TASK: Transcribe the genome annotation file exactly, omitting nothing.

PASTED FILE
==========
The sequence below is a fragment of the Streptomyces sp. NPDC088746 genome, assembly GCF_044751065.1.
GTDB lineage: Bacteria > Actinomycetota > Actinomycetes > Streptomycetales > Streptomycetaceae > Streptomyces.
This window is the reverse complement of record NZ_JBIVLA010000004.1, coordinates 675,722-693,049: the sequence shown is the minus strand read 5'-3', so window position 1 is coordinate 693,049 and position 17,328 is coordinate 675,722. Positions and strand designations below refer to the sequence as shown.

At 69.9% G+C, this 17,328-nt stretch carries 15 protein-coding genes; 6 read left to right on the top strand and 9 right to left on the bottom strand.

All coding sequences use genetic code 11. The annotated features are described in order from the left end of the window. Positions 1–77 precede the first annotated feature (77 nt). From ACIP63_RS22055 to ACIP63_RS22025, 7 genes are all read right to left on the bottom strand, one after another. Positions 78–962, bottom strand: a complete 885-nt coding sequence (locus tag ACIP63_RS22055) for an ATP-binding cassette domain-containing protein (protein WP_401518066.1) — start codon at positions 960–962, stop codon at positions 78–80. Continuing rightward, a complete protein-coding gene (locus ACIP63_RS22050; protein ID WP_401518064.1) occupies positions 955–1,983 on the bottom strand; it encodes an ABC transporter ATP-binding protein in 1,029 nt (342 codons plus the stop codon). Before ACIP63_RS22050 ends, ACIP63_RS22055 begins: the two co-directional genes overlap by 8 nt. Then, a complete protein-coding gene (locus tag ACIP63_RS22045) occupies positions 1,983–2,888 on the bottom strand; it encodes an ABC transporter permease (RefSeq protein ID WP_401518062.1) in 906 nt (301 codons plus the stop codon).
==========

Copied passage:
The sequence below is a fragment of the Streptomyces sp. NPDC088746 genome, assembly GCF_044751065.1.
GTDB lineage: Bacteria > Actinomycetota > Actinomycetes > Streptomycetales > Streptomycetaceae > Streptomyces.
This window is the reverse complement of record NZ_JBIVLA010000004.1, coordinates 675,722-693,049: the sequence shown is the minus strand read 5'-3', so window position 1 is coordinate 693,049 and position 17,328 is coordinate 675,722. Positions and strand designations below refer to the sequence as shown.

At 69.9% G+C, this 17,328-nt stretch carries 15 protein-coding genes; 6 read left to right on the top strand and 9 right to left on the bottom strand.

All coding sequences use genetic code 11. The annotated features are described in order from the left end of the window. Positions 1–77 precede the first annotated feature (77 nt). From ACIP63_RS22055 to ACIP63_RS22025, 7 genes are all read right to left on the bottom strand, one after another. Positions 78–962, bottom strand: a complete 885-nt coding sequence (locus tag ACIP63_RS22055) for an ATP-binding cassette domain-containing protein (protein WP_401518066.1) — start codon at positions 960–962, stop codon at positions 78–80. Continuing rightward, a complete protein-coding gene (locus ACIP63_RS22050; protein ID WP_401518064.1) occupies positions 955–1,983 on the bottom strand; it encodes an ABC transporter ATP-binding protein in 1,029 nt (342 codons plus the stop codon). Before ACIP63_RS22050 ends, ACIP63_RS22055 begins: the two co-directional genes overlap by 8 nt. Then, a complete protein-coding gene (locus tag ACIP63_RS22045) occupies positions 1,983–2,888 on the bottom strand; it encodes an ABC transporter permease (RefSeq protein ID WP_401518062.1) in 906 nt (301 codons plus the stop codon).